The 41st Annual proficiency air rally is scheduled to take place on Saturday, Aug. 17th at Sundance Airport in Oklahoma City. The Oklahoma Chapter of the International Organization of Women Pilots, The Ninety-Nines, brings pilots together for the Derby, testing their aviation skills and raising money for the Wings of the Future Scholarship, which has garnered over $75,000 since its inception. The Derby resides at Sundance Airport for the sixth consecutive year and its unique characteristics bring spectators from near and far to witness the action.
On rally day, pilots will take off at Sundance Airport, having been provided a predetermined course to fly. That course entails a route beginning at Sundance Airport in west Oklahoma City, and encompasses C.E. Page, Duncan and Watonga before heading back to the finish at Sundance.
Each entry predicts their fuel usage during flight and elapsed time to fly the course before they depart. The pilots are furnished with live GPS trackers from US Fleet Tracking, back as a sponsor of the Derby again this year. The company’s GPS tracking technology makes it possible for officials as well as spectators to view all participants during the rally, as it happens. The entrant who comes closest to their predictions wins the rally and walks away with a trophy, bragging rights and 50 gallons of aviation fuel sponsored by Sundance Airport.
The Wings of the Future Scholarship has helped women realize their dreams of flying by helping them get started in flying or assisting in furthering their aviation education. One of two scholarship winners for 2019, Katrina Hodges is honored to be awarded one of this year’s Wings of the Future scholarships. Her flying journey has seemed like a ‘wild ride’ with starts and setbacks along the way. It started with her father’s deployment when she would watch him put on his green flight suit as part of a flight crew and she vowed at age three to become a pilot. Life has had a way of ‘grounding’ her through various stages of life, but she never lets those struggles overcome her need to be in the air. Through years of AFJROTC and Young Eagles she continued to slowly focus her passion to where she is today and she could not be more grateful. Something she never thought she could accomplish is now within her grasp and she looks forward to soaring the high skies with the Ninety-Nines.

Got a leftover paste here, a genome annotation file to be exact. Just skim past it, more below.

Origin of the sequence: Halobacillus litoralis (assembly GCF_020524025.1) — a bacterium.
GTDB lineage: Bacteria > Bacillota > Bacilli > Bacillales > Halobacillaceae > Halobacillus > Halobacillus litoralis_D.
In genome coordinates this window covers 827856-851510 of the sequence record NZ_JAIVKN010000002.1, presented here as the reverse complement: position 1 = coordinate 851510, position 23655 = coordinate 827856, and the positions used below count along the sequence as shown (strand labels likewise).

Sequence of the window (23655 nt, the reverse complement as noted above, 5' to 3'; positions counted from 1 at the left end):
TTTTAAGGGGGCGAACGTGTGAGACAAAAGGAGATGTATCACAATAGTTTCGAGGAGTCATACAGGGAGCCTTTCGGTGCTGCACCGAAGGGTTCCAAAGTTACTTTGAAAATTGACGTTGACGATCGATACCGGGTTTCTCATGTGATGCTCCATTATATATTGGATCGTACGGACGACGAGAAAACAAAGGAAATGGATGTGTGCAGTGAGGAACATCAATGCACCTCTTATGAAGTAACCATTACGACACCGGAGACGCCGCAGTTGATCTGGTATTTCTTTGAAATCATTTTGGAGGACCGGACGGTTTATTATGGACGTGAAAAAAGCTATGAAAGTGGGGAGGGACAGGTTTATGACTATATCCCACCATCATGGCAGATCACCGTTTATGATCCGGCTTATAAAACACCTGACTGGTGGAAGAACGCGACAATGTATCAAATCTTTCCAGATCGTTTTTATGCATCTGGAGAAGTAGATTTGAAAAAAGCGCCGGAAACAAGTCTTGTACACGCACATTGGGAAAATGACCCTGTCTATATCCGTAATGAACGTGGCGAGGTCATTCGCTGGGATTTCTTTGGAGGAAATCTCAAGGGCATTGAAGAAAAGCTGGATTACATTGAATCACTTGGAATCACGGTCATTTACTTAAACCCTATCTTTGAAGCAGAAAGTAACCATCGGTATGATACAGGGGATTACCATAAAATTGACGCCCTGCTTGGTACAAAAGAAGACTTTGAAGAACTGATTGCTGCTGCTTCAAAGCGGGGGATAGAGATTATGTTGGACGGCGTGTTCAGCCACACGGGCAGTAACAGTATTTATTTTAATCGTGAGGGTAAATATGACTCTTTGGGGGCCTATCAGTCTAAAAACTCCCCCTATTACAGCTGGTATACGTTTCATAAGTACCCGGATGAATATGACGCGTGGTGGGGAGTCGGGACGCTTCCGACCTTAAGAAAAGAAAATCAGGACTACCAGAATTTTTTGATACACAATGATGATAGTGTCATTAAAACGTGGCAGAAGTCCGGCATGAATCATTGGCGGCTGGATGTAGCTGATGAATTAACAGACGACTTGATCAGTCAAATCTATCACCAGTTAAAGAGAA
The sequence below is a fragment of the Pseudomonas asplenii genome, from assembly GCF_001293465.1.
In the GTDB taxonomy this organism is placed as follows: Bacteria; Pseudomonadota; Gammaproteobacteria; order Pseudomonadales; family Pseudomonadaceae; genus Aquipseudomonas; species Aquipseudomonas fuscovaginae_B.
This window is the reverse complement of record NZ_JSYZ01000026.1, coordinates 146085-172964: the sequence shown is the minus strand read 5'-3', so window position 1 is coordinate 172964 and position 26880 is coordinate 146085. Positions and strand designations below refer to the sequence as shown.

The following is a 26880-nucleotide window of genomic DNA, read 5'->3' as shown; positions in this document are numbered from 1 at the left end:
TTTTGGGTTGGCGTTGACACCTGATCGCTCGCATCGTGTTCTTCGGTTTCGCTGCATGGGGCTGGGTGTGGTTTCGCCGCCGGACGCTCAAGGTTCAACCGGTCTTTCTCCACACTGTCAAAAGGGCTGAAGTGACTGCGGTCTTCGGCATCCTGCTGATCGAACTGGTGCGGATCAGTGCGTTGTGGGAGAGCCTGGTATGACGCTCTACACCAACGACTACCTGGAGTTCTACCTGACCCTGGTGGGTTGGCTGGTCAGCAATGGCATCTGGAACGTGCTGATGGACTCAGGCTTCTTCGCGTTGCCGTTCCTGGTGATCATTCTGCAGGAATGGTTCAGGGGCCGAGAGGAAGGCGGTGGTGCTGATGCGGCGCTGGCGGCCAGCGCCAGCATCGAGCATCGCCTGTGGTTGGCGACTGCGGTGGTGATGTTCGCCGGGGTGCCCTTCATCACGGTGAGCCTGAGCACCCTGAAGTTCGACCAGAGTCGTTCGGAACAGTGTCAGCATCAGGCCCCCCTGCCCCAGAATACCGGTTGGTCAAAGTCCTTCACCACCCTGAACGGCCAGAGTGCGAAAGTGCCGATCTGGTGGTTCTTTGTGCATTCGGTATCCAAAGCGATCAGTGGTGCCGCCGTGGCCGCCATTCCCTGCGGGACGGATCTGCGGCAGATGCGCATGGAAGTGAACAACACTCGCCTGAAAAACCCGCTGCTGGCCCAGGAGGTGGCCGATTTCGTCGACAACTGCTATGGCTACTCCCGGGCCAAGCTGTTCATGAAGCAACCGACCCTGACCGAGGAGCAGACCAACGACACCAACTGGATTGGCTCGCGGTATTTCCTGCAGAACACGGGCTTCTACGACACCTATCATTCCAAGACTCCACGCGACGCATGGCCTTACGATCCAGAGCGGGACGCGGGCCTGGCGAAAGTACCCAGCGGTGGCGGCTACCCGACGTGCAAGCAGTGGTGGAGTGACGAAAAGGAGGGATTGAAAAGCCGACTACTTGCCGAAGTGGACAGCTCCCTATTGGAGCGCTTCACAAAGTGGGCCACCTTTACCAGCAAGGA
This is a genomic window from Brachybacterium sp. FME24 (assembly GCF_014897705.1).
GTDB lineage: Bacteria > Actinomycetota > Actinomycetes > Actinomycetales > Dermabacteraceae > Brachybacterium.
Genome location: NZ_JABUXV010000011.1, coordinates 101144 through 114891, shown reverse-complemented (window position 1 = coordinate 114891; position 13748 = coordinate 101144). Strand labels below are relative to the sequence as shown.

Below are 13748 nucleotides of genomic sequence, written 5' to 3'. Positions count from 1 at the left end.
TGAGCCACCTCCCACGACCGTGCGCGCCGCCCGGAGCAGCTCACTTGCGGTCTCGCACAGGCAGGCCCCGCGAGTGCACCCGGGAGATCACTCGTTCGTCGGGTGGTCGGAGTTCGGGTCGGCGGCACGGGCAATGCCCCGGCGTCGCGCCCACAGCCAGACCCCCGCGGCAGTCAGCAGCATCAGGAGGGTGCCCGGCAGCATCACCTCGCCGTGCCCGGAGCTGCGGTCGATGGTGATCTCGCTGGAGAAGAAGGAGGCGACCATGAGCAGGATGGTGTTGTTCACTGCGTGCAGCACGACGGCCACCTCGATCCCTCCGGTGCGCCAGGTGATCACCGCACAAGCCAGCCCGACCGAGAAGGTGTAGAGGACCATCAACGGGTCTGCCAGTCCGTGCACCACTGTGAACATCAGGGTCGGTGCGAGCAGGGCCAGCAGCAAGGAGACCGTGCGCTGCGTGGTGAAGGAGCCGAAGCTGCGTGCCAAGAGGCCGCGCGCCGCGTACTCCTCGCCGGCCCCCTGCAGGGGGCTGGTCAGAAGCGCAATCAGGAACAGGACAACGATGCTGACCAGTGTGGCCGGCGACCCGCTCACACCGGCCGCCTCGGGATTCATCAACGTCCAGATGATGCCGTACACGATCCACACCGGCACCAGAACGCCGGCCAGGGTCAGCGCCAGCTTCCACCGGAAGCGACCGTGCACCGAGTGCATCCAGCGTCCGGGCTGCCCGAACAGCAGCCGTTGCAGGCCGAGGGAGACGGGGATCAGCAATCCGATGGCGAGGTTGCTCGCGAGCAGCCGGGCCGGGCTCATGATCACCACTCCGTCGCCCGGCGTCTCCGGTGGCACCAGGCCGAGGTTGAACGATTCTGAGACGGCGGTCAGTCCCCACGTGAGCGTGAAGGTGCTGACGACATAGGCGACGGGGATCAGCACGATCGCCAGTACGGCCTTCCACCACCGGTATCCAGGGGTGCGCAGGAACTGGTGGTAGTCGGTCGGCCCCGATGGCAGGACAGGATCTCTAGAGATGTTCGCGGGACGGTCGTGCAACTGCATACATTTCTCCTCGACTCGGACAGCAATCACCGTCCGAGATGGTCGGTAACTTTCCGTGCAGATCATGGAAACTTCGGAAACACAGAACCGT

Gail Foote, 2019’s second scholarship winner, fell in love with flying when she was about 10 years old, having read a book about Amelia Earhart. “I wanted to be her”, she said. “I wanted to be a Ninety-Nine. I wanted to be in the airplane and shout ‘contact’. I wanted to see the earth from above. I wanted to be up there with the birds.” That seed, planted from the book about AE, took deep root, lying dormant for many years. Life, as they say, got in the way. But the seed began to sprout and these years later, Gail can now say “I am a Ninety-Nine!” She has a private pilot certificate, with an instrument rating. She also holds Advanced Ground Instructor and Instrument Ground Instructor ratings.
With the Wings of the Future Scholarship, she plans to pursue a commercial rating, as well as work towards a certified flight instructor rating. Many people have helped Gail along the way in pursuit of her flying dream. She wishes to “pay it forward” and share her love of aviation, in honor of those people who have left indelible wing prints in her life.
The Ninety-Nines, Inc. is the international organization of women pilots, a non-profit entity founded in 1929 by Amelia Earhart and 98 other women. Spanning the globe and currently boasting some 5,000 active members, its goals are to advance aviation through scholarships, education and mutual support while honoring the unique history of women in aviation. The organization owns and operates two museums; the Museum of Women Pilots at its Oklahoma City headquarters and the Amelia Earhart Birthplace Museum in Atchison, Kan. More info can be found at ninety-nines.org.
The Oklahoma Chapter of The Ninety-Nines, one of 150 chapters, has 60 members and is home to the organization’s international headquarters in Oklahoma City.